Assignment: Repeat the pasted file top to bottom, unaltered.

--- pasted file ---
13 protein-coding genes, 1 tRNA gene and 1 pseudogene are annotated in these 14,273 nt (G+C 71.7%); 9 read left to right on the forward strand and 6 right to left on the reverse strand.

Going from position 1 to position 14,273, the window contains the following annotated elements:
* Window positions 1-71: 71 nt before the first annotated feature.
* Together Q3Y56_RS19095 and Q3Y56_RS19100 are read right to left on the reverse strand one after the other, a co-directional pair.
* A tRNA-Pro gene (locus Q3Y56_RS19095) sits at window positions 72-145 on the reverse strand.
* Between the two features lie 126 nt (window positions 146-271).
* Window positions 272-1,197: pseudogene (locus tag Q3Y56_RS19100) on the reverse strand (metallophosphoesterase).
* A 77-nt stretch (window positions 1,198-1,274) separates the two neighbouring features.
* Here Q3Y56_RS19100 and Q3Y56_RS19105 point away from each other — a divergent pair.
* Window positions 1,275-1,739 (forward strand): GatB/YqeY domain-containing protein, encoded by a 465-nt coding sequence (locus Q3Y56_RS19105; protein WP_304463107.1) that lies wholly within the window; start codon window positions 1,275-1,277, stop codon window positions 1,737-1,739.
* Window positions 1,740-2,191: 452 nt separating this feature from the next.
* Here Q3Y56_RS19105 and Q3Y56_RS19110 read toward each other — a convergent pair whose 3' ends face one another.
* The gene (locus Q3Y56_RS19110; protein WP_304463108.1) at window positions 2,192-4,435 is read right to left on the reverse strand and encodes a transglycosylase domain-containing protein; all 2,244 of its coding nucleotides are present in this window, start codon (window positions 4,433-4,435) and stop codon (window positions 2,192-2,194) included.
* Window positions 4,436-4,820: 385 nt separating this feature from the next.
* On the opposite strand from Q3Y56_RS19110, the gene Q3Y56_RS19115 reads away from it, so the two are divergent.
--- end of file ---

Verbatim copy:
13 protein-coding genes, 1 tRNA gene and 1 pseudogene are annotated in these 14,273 nt (G+C 71.7%); 9 read left to right on the forward strand and 6 right to left on the reverse strand.

Going from position 1 to position 14,273, the window contains the following annotated elements:
* Window positions 1-71: 71 nt before the first annotated feature.
* Together Q3Y56_RS19095 and Q3Y56_RS19100 are read right to left on the reverse strand one after the other, a co-directional pair.
* A tRNA-Pro gene (locus Q3Y56_RS19095) sits at window positions 72-145 on the reverse strand.
* Between the two features lie 126 nt (window positions 146-271).
* Window positions 272-1,197: pseudogene (locus tag Q3Y56_RS19100) on the reverse strand (metallophosphoesterase).
* A 77-nt stretch (window positions 1,198-1,274) separates the two neighbouring features.
* Here Q3Y56_RS19100 and Q3Y56_RS19105 point away from each other — a divergent pair.
* Window positions 1,275-1,739 (forward strand): GatB/YqeY domain-containing protein, encoded by a 465-nt coding sequence (locus Q3Y56_RS19105; protein WP_304463107.1) that lies wholly within the window; start codon window positions 1,275-1,277, stop codon window positions 1,737-1,739.
* Window positions 1,740-2,191: 452 nt separating this feature from the next.
* Here Q3Y56_RS19105 and Q3Y56_RS19110 read toward each other — a convergent pair whose 3' ends face one another.
* The gene (locus Q3Y56_RS19110; protein WP_304463108.1) at window positions 2,192-4,435 is read right to left on the reverse strand and encodes a transglycosylase domain-containing protein; all 2,244 of its coding nucleotides are present in this window, start codon (window positions 4,433-4,435) and stop codon (window positions 2,192-2,194) included.
* Window positions 4,436-4,820: 385 nt separating this feature from the next.
* On the opposite strand from Q3Y56_RS19110, the gene Q3Y56_RS19115 reads away from it, so the two are divergent.